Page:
Gunmen kill NATO forces in southern Afghanistan

Two U.S. soldiers killed in Afghanistan
Two U.S. soldiers killed in Afghanistan

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Two U.S. soldiers killed in Afghanistan 02:07

Story highlights

  • Afghan official says the victims were Americans
  • The shootings are part of a spike in violence after the burning of Qurans by NATO troops
  • Two U.S. soldiers were gunned down last week at a base in eastern Afghanistan
  • Coalition forces have pulled staff from Afghan ministries after the Interior Ministry shooting

A gunman in an Afghan National Army uniform and another man shot dead two NATO soldiers at a combat outpost in southern Afghanistan Thursday, authorities said.

The dead soldiers were Americans, according to Niaz Mohammad Sarhadi, the district chief in Kandahar province, where the shooting happened. The NATO-led International Security Assistance Force, however, did not immediately specify the service members' nationalities.

Thursday's shooting was the third at a base or government building since news emerged that U.S. troops mistakenly burned Qurans and other religious materials early last week -- an incident that has sparked outrage, protests, and violence across Afghanistan.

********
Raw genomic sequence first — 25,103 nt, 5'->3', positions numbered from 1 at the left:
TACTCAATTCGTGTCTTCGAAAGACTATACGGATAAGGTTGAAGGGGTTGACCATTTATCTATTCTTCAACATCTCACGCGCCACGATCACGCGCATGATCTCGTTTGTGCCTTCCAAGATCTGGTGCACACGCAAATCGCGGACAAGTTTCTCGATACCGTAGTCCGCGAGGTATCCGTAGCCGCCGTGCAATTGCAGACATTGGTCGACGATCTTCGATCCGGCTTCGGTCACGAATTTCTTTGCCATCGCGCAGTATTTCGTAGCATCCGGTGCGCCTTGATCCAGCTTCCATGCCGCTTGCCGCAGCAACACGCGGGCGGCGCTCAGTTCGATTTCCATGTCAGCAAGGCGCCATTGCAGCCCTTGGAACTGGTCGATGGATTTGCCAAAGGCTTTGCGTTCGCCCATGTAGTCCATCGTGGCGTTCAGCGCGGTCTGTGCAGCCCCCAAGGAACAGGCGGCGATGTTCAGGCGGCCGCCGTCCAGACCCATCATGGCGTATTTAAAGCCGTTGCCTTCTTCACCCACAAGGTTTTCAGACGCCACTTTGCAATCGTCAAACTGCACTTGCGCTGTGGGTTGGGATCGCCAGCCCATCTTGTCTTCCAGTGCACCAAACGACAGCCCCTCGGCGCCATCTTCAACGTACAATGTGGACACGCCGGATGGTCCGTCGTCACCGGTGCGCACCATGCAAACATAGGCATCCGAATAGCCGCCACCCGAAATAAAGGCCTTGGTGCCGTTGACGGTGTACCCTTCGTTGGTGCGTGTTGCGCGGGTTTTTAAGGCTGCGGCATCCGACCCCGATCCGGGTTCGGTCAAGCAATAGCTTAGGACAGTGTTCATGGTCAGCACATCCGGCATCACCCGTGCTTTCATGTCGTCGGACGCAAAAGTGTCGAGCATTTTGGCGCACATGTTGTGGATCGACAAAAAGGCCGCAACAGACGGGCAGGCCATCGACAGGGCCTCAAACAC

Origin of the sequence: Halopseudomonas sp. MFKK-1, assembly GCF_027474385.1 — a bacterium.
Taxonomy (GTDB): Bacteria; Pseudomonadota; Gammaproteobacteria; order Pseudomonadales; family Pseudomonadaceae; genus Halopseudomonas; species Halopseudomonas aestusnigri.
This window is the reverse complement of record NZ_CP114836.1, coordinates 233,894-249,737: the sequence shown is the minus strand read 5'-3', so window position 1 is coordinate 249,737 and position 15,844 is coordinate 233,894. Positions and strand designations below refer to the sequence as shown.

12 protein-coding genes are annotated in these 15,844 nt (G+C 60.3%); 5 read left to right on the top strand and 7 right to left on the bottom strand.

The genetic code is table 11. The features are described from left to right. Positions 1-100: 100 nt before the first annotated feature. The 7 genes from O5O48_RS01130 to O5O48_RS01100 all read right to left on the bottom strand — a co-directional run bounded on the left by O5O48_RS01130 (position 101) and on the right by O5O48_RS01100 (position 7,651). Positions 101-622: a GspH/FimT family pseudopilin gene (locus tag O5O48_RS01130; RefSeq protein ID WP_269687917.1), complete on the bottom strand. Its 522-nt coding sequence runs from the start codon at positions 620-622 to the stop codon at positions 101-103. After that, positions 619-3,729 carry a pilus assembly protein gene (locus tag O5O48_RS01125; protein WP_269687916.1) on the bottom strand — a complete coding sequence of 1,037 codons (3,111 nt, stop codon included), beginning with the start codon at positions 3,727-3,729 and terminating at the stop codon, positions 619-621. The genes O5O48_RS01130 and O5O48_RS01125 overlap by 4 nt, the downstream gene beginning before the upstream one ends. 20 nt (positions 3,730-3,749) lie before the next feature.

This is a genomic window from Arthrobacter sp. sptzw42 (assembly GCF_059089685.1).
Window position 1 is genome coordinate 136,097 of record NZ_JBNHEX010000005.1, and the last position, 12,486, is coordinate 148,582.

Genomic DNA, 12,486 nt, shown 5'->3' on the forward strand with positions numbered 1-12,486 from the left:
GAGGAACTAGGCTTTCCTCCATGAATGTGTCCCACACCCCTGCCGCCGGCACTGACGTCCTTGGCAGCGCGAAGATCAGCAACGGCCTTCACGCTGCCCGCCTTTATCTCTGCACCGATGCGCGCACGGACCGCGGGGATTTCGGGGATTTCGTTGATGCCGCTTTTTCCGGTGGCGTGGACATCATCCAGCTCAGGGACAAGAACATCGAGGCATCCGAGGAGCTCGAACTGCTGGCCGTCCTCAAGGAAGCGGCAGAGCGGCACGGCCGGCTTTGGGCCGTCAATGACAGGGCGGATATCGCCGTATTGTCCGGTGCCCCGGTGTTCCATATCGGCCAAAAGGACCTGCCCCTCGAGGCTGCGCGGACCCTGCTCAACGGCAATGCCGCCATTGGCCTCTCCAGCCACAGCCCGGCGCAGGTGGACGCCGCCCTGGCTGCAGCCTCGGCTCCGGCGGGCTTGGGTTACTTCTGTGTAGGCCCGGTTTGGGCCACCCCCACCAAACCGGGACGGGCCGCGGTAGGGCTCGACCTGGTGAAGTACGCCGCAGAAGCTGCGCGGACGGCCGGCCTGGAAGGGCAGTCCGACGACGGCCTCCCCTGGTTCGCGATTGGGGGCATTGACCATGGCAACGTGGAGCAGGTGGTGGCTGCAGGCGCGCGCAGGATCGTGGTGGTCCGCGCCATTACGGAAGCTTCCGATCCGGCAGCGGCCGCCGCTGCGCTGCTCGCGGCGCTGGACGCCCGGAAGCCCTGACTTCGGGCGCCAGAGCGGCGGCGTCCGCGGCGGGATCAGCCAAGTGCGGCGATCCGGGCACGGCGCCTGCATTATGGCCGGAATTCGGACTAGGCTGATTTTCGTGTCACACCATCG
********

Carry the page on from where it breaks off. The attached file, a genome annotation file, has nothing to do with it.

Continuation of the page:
All three shootings were carried out by men in official clothing.

Four Americans were killed in the earlier attacks. If the troops killed Thursday are indeed American, that would bring the death toll from the three attacks to six.

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A top U.S. lawmaker last month cited at least 42 attacks by Afghan security forces on their international allies in the past five years.

Rep. Buck McKeon, who chairs the Armed Services Committee, said 39 of the attacks were by members of the Afghan National Security Force and three were by contractors.

"Though less than 1% of Afghan forces and security guards have attacked coalition forces, this is 42 attacks too many and the new process must do better," he said at a congressional hearing.

Most attackers were acting on their own, rather than being puppets of insurgent groups, defense officials testified.

France suspended its operations in Afghanistan after four French soldiers were killed by Afghan counterparts in eastern Kapisa province in January. That shooting came after another Afghan soldier killed two French soldiers in December.

"The French army is not in Afghanistan to be shot at by Afghan soldiers," French President Nicolas Sarkozy said after the shootings.

Coalition forces responding to Thursday's incident killed the two gunmen, said Capt. Justin Brockhoff, an ISAF spokesman.

Sarhadi said one gunman was an Afghan National Army soldier and the other, dressed in civilian clothes, was a teacher who formerly ran literacy courses for Afghan army soldiers.

Afghan civilians are sometimes used to teach Afghan soldiers English to improve their ability to work alongside ISAF.